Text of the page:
It’s a Wednesday night, and I wear the stormy weather as I enter Freida Margolis, soaked all the way through. I collect a Coke from the barman, hoping the caffeine will kick in instantly. After bumping into the barman a few more times as I’m told all the places I cannot sit, I am offered a seat with a small fold-out table just big enough to fit my solitary glass. A patron beside me asks if I am by myself, and we launch into a discussion of all things art, theatre and poetry. This place is alive, buzzing. It may be a horrendously stormy Wednesday night, but this does not deter the locals from enjoying the wall of vinyls, tiled walls and genuinely cool ambience of Freida’s. I can see why this place would become one’s local, and when my neighbour informs me of the weekly jazz night, I am even more intrigued at this hidden gem in the heart of Grey Lynn.
Without warning, two dancers emerge in the centre of the bar. This is the start of Night and Mortar, dreamed up by Sharvon Mortimer and Oli Mathiesen, a contemporary dance interpretation of film noir. These two languid figures, entangled by two interlocking blazers, pivot from side to side, exuding an almost sexual tension. Their movements are slow and precise, executed without any accompanying music, as if emerging from the shadows. Some patrons were so engrossed in their conversations that they hadn’t noticed the performance had even begun, and the first part of the show was enmeshed in the chatter and raucous laughter of patrons deep in their tipple. Perhaps this is the charm of the work, that it is a spontaneous emergence in an unexpected setting to an unsuspecting audience. The essence of the space spills over into the act, and the act grows to embrace it.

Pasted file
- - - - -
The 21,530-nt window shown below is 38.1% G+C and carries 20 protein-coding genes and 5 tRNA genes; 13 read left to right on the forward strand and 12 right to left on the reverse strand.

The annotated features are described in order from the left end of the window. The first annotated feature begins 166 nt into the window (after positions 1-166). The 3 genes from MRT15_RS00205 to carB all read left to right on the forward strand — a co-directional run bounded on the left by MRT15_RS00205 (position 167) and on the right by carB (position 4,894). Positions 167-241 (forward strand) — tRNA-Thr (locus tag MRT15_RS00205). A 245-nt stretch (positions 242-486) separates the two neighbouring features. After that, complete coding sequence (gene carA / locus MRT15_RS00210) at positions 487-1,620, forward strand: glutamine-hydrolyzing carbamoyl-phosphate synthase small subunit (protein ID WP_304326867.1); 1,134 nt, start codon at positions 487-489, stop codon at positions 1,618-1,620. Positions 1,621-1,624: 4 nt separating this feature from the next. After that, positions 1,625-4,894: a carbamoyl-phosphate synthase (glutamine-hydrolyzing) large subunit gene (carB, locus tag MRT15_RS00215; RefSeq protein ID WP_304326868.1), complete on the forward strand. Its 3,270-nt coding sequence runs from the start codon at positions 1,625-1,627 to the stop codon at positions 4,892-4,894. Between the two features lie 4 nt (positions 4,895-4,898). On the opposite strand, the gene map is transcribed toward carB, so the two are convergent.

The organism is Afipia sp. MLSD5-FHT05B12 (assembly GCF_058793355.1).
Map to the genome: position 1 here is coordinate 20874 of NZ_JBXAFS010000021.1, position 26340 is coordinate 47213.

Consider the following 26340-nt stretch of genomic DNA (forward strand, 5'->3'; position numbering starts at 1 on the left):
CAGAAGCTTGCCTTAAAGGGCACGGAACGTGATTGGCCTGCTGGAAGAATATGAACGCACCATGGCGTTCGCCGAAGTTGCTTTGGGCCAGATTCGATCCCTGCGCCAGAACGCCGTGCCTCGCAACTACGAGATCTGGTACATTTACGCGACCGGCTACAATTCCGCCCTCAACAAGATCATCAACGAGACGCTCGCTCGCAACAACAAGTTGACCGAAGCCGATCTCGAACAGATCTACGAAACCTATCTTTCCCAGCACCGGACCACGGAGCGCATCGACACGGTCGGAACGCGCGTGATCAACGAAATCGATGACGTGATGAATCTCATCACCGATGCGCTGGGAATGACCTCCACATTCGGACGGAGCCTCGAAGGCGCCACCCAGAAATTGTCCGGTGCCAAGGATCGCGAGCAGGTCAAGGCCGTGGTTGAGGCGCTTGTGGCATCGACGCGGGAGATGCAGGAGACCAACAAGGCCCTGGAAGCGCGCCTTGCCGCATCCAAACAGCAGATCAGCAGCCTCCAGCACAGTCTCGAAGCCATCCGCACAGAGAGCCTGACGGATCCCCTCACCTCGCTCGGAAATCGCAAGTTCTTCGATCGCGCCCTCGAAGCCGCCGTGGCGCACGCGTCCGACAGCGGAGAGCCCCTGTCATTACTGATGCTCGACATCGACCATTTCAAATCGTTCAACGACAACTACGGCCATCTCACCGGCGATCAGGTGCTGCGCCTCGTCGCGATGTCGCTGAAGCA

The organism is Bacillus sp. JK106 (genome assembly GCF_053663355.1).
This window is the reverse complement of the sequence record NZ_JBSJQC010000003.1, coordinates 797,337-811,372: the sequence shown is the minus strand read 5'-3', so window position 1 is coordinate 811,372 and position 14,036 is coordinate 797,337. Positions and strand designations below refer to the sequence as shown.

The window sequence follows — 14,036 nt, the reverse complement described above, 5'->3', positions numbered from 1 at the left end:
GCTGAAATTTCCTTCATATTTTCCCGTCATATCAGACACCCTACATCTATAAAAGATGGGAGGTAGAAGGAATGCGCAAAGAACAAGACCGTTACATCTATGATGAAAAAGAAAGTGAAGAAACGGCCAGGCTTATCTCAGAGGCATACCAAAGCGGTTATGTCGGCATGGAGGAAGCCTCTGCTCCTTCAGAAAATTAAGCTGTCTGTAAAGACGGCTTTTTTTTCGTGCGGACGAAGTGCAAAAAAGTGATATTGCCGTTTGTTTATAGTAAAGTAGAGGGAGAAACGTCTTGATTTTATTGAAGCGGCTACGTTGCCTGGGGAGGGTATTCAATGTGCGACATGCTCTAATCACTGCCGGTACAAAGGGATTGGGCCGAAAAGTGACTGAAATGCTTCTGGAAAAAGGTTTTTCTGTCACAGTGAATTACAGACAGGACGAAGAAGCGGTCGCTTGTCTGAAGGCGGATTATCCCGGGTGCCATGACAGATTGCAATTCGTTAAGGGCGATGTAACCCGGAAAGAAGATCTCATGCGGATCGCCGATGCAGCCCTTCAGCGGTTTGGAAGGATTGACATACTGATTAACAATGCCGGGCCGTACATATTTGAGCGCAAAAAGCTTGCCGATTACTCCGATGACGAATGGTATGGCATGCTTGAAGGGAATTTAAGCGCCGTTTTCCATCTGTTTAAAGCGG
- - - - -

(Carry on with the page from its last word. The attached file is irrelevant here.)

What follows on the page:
The dancers then move into their second act, with choreography tightly matching the cadence and rhythm of a dialogue audio clip. This is where the act really picks up, as there is no ambiguity as to the fact we are watching a performance. The chatter dies down, and people lean in from the windows to observe. This act reaches a crescendo in a punchy (pun entirely intended) fight scene, complete with one dancer stabbing the other with a smashed bottle, and using their blood as lipstick. This is perhaps the most precise choreography in the show, fast-paced and well-timed, making the most of physical humour. This is the part that really captures the audience, like observing a punch-up without the carnage, and I am sold on the cinematic imagery that each movement conjures up.
The final act incorporates props to comedic effect, representing the cigarettes and cigars that have only been represented through twiddling fingers at the lips thus far. The dancers embrace the campiness of producing cigarette butts from one’s mouth over and over and over again. There is an excellently executed play on shadows as one dancer becomes the shadow of another, even going so far as distorting and folding up against the wall. A quick forceful exitlude sees the dancers disappear into a back room, not lingering behind for their applause. And just like that, it’s over. A half-hour performance. The chatter and laughter rise once more, as the space reclaims its usual form. I smile to myself, because for a moment, I forgot where I was, and that’s the beauty of it. For a moment, I was at the movies, gazing down the barrel of a smoking gun, feeling every flirtation and frustration, flitting between moral ambiguity and innuendo. And then I am back—back in a bar on a stormy Wednesday night, and the shadows look just that little bit more mysterious.
Featured image courtesy of Sharvon Mortimer and Oli Mathiesen.